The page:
UDP - OSC An Introduction

The UDP protocol

The UDP- and OSC protocols allow the use of normal ethernet network connection to send information between computers and other interactive media systems. Because of its speed and availability in almost every new computer it's a good replacement for the MIDI interface in many cases.

The UDP protocol is based on IP network connections. That means, you address other network clients with an IP address. Unlike the TCP protocol, UDP does not include a procedure for ensuring that individual messages are not lost in transit. Under normal network conditions, it is not uncommon for individual messages to be lost or damaged. By omitting the error checking that is a part of the TCP protocol, UDP can be faster in some circumstances.

UDP should only be used for sending frequent messages that are meant to update information, such as the position information from the motion tracker or data from dynamic fields etc. Because this kind of information is usually sent frequently or in every processing cycle, the interactive control in a host system is not adversely affected if an occasional message is lost in transit, since another update message will be sent soon. The UDP protocol should not be used for messages that must always succeed, such as server commands or other critical messages.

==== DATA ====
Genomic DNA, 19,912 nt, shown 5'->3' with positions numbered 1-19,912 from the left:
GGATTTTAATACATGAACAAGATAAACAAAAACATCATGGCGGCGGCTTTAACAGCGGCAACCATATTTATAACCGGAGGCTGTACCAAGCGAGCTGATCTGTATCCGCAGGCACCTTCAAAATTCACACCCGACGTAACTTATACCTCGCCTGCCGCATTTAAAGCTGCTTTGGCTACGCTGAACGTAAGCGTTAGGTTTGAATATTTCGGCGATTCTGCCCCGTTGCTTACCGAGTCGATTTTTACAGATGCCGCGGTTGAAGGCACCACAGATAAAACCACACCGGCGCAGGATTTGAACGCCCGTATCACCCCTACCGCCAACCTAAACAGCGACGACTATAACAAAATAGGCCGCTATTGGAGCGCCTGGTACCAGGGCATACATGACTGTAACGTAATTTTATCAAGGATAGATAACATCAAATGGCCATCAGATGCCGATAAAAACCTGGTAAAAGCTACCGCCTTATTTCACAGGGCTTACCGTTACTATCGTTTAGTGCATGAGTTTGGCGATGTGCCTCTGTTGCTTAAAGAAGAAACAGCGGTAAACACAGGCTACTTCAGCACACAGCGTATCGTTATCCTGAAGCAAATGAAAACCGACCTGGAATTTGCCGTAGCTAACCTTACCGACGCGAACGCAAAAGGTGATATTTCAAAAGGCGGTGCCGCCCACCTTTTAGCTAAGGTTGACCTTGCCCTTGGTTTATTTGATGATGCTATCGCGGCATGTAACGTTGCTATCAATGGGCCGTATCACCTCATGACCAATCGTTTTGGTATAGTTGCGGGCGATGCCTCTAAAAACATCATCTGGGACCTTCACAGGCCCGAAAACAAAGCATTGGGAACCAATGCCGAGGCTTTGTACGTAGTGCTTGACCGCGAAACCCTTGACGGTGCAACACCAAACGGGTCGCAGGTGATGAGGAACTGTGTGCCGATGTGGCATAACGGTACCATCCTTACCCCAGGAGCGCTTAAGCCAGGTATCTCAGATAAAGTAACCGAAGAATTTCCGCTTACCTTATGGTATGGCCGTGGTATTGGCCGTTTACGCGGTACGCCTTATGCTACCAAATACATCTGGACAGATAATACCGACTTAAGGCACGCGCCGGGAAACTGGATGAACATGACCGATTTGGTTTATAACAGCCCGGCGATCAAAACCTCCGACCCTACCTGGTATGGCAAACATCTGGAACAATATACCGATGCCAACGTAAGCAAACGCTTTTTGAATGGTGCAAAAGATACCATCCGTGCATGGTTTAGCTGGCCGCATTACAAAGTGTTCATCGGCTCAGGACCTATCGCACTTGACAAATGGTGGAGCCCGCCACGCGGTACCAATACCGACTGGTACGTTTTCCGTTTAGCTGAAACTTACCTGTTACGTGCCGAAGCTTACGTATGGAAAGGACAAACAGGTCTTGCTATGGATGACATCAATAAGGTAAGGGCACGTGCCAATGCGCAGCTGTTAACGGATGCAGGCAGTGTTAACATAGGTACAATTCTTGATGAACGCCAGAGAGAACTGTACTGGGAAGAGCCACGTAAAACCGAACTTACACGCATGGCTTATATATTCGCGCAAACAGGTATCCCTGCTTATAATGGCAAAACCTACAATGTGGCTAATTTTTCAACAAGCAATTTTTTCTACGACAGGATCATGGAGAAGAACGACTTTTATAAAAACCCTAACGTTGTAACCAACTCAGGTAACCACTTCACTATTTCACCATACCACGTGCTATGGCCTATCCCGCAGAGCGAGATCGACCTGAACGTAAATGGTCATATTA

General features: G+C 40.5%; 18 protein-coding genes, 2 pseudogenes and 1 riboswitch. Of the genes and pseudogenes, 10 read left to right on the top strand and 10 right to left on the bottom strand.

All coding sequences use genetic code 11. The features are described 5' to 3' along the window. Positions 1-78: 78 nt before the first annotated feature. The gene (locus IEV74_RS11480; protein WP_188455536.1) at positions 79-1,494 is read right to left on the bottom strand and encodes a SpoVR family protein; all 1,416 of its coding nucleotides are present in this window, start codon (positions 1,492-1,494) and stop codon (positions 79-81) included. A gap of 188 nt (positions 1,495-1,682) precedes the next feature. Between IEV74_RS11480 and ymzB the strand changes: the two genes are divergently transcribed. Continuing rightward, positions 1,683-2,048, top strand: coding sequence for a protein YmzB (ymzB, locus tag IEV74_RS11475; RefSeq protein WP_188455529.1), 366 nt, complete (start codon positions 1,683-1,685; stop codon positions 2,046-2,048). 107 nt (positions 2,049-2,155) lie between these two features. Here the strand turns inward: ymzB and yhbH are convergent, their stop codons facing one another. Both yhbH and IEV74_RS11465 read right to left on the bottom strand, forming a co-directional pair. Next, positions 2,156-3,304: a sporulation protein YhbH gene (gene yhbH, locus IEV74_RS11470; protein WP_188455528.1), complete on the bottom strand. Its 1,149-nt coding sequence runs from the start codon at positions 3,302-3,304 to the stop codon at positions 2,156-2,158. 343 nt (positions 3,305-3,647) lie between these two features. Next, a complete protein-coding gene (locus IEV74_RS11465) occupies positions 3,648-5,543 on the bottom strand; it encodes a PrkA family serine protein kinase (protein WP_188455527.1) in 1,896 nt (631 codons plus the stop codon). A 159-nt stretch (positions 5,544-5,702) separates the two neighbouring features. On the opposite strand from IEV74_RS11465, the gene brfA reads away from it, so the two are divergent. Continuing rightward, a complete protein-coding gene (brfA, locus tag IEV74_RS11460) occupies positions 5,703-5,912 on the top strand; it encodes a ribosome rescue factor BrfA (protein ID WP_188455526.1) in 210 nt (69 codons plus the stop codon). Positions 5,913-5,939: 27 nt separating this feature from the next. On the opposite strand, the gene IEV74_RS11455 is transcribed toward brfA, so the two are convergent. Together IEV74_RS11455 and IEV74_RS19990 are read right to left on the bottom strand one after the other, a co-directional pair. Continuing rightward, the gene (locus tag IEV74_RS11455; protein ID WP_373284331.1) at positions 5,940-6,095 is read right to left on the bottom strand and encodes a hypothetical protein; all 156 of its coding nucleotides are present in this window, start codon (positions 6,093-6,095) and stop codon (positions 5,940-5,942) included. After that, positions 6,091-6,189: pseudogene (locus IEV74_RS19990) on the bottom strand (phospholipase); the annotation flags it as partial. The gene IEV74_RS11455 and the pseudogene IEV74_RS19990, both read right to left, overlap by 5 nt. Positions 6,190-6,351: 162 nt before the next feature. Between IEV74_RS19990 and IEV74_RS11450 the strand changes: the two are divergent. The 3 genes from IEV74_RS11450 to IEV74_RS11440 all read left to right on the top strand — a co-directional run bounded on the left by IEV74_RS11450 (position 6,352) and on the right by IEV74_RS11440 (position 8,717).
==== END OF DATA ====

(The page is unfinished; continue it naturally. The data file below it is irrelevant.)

You have to come up with your own definitions of how the data is structured. In EyeCon you can send UDP strings that represent the on/off state of an element and the numeric information an element is representing.

The OSC protocol

OSC is the abbreviation of OpenSound Control. It is a protocol for communication among computers, sound synthesizers, and other multimedia devices that is optimized for modern networking technology like Ethernet, USB, Firewire etc. That means it is not necessarely transported via UDP network, but in most practical uses it is used as another layer on top of UDP connections to standardize the way in which information is transferred between media systems. UDP is protocol to transfer blocks of data via ethernet connections. How the data is organized in a block of data is not specified. This makes another protocol-layer like OSC necessary.

OSC has been developed by the 'Center for New Music and Audio Technologies' of the university of Berkeley. It is available for many media systems that are used nowadays like Max/MSP, Supercollider, CSound, Pd, Reaktor etc.

For further information look at http://cnmat.cnmat.berkeley.edu/OSC/


OSC and Max/MSP

You can download a MAX/MSP patch that demonstrates the use of the OSC protocol from http://cnmat.cnmat.berkeley.edu/OSC/Max



Flosc is a java server that allows the control of Macromedia Flash Animations via OSC. Basically it is a software that can receive OSC packets from EyeCon and transform the information in XML based files that can be accessed from inside Macromedia Flash. Look at http://www.benchun.net/flosc/ for details